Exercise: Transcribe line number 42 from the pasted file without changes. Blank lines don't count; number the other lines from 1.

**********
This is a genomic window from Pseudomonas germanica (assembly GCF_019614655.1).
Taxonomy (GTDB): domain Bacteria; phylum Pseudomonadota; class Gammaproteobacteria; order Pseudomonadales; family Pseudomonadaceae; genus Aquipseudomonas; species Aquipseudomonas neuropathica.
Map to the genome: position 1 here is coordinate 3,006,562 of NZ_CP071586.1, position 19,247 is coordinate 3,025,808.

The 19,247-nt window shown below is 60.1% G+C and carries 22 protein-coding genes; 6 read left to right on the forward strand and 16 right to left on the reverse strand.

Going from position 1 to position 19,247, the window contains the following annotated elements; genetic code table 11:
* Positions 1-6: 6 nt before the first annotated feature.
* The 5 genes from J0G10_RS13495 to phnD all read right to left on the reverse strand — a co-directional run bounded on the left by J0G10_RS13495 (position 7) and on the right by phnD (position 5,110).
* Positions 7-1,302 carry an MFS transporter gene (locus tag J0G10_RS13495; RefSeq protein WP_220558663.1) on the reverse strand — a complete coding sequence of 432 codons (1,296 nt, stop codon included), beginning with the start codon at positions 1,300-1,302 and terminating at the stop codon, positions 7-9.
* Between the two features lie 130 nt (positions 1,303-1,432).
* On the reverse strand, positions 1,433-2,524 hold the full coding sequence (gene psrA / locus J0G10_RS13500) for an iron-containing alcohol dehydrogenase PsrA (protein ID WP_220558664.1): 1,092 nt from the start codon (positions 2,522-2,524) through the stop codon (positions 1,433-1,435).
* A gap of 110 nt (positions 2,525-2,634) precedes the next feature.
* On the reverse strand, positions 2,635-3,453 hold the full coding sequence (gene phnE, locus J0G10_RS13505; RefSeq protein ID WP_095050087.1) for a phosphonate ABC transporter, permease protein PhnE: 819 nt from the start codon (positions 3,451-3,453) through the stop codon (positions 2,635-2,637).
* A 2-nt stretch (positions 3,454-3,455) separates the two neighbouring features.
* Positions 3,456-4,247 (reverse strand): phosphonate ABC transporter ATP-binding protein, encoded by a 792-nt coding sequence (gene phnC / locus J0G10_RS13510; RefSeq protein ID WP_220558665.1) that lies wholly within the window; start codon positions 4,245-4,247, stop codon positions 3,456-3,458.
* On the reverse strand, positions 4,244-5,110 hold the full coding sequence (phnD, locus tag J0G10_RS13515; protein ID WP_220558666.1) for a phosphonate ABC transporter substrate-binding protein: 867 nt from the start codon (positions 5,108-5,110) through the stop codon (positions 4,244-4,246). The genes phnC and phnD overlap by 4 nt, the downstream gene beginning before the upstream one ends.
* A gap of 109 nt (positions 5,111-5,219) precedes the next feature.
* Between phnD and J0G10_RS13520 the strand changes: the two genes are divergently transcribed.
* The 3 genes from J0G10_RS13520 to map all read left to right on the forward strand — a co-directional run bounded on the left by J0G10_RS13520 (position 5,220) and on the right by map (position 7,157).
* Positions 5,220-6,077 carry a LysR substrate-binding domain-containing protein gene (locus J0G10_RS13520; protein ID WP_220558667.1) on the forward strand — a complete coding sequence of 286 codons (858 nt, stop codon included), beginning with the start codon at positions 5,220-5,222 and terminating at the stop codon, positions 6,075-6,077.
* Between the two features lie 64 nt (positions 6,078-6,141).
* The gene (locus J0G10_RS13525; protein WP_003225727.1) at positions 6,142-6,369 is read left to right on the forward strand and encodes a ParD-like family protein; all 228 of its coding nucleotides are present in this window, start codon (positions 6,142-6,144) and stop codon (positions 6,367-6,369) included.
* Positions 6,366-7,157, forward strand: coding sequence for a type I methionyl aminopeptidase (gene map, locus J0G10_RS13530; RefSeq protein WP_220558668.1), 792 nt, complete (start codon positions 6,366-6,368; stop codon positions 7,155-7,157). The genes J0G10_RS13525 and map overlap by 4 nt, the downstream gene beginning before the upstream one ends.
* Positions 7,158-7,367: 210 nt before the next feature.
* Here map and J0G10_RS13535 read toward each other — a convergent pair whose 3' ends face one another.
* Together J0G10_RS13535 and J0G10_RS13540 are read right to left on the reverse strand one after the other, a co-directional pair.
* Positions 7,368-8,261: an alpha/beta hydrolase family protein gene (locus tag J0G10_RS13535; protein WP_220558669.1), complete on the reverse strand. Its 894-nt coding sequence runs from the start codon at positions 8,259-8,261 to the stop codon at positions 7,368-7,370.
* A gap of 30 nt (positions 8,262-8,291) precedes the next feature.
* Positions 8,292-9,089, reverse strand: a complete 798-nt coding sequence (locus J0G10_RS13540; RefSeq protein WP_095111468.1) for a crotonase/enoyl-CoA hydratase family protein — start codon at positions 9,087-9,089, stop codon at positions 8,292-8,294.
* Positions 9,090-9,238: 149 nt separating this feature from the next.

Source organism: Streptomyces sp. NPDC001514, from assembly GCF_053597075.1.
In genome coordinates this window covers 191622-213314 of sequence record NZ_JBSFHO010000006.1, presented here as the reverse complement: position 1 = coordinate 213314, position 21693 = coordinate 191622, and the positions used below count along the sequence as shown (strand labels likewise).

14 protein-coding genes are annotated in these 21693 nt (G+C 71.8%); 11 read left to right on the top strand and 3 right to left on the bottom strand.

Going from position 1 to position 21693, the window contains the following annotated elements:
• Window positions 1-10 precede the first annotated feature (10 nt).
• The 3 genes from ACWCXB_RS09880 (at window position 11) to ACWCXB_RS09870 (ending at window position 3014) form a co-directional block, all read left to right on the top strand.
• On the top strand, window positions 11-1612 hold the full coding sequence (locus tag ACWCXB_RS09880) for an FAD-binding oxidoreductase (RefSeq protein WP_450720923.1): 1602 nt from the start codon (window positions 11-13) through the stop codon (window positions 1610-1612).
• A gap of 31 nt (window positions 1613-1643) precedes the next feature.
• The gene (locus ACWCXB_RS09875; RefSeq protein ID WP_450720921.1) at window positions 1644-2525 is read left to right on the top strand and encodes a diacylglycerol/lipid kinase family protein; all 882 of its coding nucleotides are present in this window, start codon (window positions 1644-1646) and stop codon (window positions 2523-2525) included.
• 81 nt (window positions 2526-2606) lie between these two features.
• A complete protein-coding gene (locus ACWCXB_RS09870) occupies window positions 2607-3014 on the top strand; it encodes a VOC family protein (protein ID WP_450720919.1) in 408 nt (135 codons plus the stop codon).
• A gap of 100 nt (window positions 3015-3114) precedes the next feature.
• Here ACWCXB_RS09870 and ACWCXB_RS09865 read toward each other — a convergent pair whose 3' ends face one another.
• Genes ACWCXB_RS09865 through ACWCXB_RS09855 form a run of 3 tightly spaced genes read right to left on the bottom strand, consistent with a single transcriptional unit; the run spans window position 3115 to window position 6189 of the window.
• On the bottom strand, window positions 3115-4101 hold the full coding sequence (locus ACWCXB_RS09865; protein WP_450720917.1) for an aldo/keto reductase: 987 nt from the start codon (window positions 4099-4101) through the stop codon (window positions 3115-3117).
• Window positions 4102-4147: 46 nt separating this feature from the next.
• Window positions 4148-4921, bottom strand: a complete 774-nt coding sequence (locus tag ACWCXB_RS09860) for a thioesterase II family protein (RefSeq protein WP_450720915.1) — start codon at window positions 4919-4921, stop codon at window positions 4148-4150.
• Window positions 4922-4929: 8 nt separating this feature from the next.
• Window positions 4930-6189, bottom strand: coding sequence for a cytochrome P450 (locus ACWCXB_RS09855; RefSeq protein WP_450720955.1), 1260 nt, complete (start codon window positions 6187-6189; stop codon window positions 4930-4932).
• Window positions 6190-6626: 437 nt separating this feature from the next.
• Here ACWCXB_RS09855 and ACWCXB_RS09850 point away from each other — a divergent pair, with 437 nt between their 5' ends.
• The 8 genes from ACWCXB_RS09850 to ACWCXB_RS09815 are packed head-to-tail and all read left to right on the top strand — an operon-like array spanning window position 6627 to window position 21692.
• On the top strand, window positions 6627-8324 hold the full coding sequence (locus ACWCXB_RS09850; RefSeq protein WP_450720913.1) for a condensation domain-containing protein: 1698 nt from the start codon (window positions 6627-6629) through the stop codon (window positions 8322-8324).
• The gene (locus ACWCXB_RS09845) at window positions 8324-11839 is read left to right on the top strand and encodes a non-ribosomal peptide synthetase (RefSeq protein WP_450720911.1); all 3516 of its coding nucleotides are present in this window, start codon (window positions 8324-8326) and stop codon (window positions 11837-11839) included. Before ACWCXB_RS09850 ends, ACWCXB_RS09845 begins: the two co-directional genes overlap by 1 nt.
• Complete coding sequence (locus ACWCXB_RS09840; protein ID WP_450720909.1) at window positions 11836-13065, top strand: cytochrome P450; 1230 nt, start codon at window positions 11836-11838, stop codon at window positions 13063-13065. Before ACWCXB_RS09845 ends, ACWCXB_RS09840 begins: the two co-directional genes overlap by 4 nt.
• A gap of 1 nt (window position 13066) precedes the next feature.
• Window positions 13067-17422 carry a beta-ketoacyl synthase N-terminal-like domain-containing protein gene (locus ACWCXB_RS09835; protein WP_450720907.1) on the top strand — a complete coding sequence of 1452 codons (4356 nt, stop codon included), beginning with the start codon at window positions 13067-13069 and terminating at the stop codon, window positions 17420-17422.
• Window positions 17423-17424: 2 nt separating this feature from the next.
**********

• Here ACWCXB_RS09870 and ACWCXB_RS09865 read toward each other — a convergent pair whose 3' ends face one another.